Do only use one color at first when painting with your little one. Let her really get to experience blue, in all its subtleties. She will not be “bored” with this unless you (or another adult or older child) bring such a possibility to her awareness. If you have ever seen a little child carefully and solemnly painting with just one color – carefully dipping in his brush, considering where to start and how to move along the paper, when to stop, how much more to paint – you will never ever again think that painting with “just one color” could somehow be missing something.
After perhaps a few months of once or twice a week painting with just one color at a time ( use one color for a few weeks before changing to another) (and do use only primary colors – rose red, ultramarine blue and either golden or lemon yellow will suffice through first grade) then use two colors. Tell a little story: “One day red went out to play and he met with a cheerful friend called yellow. Red asked yellow to dance with him – and off they went, round and round the playground.” Then you do this painting as you speak. Your child watches – keep her prepared paper up on a shelf away from her while she watches you paint your picture. Children of 4 – 6 are highly imitative – this is as it should be. So don’t work against this by expecting her to be able to contain herself from painting when you want her to watch! Preparation and being several steps ahead – as in all teaching and parenting – is 90% of what’s necessary!!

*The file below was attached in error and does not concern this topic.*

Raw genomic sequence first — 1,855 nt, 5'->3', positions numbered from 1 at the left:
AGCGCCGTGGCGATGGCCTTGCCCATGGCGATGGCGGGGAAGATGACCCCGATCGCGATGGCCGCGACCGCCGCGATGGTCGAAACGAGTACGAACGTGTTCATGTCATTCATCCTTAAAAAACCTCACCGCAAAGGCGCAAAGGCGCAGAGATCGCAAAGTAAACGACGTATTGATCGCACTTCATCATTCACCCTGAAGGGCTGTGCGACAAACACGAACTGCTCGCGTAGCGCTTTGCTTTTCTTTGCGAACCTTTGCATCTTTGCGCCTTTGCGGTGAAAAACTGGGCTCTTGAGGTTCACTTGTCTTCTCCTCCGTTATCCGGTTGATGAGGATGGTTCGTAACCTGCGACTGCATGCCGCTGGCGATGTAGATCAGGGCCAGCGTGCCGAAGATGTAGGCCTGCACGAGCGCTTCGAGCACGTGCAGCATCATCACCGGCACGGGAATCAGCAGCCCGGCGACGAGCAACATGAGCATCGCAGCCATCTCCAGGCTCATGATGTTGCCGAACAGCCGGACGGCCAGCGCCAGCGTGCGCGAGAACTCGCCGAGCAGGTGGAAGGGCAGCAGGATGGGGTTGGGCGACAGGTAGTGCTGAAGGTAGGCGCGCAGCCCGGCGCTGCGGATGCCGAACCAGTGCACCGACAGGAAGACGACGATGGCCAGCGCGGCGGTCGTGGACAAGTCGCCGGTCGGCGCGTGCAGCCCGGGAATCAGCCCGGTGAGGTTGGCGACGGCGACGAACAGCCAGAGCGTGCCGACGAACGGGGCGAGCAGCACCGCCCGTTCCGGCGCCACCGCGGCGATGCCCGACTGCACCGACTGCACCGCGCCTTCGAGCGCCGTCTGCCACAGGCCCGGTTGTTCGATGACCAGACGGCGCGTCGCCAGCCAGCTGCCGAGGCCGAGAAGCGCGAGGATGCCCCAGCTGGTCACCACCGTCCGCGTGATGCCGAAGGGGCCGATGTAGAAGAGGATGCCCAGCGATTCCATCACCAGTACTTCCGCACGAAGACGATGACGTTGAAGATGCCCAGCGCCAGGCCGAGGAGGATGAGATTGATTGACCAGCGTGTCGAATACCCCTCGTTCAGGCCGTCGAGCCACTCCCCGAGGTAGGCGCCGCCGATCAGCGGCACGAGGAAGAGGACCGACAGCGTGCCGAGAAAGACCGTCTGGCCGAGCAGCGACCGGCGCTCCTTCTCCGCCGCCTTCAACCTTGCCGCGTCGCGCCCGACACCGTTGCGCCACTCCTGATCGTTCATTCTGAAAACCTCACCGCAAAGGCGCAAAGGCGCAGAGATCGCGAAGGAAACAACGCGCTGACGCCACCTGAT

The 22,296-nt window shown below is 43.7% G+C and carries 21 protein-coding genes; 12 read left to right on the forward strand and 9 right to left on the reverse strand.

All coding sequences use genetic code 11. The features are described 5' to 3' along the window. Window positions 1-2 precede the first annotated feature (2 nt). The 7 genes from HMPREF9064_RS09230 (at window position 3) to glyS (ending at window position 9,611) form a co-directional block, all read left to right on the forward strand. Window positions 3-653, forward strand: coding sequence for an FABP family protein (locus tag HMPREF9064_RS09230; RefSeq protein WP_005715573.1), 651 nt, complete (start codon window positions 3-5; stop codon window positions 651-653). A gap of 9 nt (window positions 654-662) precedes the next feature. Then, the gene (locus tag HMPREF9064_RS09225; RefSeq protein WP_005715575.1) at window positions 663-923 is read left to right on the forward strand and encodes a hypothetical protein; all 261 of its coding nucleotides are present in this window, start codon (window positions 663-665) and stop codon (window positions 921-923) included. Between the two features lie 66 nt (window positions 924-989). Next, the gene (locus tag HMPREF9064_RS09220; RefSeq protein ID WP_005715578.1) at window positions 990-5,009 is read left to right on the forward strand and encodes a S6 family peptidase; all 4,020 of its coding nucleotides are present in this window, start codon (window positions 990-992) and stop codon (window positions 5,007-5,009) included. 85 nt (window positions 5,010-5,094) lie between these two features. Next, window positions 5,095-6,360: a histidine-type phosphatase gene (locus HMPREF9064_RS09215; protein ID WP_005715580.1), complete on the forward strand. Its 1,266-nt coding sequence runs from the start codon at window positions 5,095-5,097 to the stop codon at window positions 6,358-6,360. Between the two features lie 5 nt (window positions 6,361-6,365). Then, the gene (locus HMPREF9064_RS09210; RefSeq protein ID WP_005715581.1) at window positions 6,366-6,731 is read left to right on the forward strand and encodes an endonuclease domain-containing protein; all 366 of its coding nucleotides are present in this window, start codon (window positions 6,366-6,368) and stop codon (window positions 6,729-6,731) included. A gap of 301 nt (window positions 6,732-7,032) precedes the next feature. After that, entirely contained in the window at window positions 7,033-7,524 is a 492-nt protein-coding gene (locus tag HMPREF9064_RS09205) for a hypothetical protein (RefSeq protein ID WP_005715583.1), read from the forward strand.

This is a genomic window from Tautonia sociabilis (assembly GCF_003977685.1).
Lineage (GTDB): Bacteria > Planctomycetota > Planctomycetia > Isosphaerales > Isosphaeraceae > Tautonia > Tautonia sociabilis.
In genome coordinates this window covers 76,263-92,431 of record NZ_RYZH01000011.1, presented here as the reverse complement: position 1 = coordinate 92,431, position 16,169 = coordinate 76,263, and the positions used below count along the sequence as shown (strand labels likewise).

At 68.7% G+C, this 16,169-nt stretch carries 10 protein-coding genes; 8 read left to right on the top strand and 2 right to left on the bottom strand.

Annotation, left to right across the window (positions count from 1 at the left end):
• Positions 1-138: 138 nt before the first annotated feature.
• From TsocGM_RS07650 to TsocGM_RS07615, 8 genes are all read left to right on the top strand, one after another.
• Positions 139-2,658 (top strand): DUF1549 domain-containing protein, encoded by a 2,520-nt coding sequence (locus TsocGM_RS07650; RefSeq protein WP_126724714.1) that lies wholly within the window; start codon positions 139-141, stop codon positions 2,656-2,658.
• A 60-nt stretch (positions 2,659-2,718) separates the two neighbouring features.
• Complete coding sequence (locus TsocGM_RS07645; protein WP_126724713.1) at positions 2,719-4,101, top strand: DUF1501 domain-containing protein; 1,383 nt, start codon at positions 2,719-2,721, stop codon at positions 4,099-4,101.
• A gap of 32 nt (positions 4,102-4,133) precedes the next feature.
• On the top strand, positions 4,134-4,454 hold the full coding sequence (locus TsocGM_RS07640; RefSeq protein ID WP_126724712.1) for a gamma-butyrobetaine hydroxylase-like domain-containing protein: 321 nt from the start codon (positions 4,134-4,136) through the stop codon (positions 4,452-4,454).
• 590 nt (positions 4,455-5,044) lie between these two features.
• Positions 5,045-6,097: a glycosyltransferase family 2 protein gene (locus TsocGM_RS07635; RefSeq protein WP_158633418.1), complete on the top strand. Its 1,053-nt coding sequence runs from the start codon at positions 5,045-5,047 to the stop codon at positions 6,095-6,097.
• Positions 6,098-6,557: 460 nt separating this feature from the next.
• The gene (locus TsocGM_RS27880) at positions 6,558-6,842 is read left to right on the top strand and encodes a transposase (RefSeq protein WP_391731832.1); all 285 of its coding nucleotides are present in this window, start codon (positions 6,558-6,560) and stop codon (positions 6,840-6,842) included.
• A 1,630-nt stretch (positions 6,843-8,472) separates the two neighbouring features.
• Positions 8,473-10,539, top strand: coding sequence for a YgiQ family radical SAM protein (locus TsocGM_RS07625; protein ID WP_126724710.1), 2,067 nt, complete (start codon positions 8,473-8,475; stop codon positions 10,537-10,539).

DO NOT USE TOO MUCH WATER! This is THE number one reason why wet on wet fails and people give up. It is only relatively wet – perhaps it should be called Damp Watercolor Painting to give a more accurate name. Your paper should be soaked in a tray for about 5 minutes – and then mostly dried. It needs to be damp. No puddles!! When you tilt your head so you can see alongside the paper, there should be no wet patches. Mop them up with a paper towel – no rubbing!
Along this theme, do teach yourself and your child to squeeze out all excess paint or water every single time the brush is dipped into either. Dip, squeeze. Swoosh in clean water, squeeze, dip in paint, squeeze again. Use your fingers to squeeze the brush and then wipe them off on paper towel.
Do not pre-mix paints. Once you’ve got to the stage when your child is using all three colors (first grade) or all six (second or third grade on), let him have the experience of “letting the colors meet.” Let them blend on the paper – the wetness – er, dampness – will ensure that they blend beautifully and in different ways depending on how your child creates his painting.
And no child ever creates a wet on wet painting like any other child’s. So many parents new to Waldorf visit the schools and say “why do all the paintings all look the same?” Aside from the fact that they clearly only visited the first and/or second grade classrooms, they have not paused to look carefully enough. Look again at those supposedly identical 20 pictures hung on the wall – this one is very light, tentative even. This child used broad bold sweeps of yellow. This one used just a tiny bit of blue and a great expanse of yellow. This child’s paper was obviously so wet that most of the color floated right off the page. And so on.
Through this wonderful art, children can express and experience the secrets that live within their soul and which are called forth by the resounding glory of pure color and without there being any interference of the thinking processes. This is a heart centered activity that every child – and adult – can learn to simply breathe into and relax into, supported by the fluidity and grace of the medium.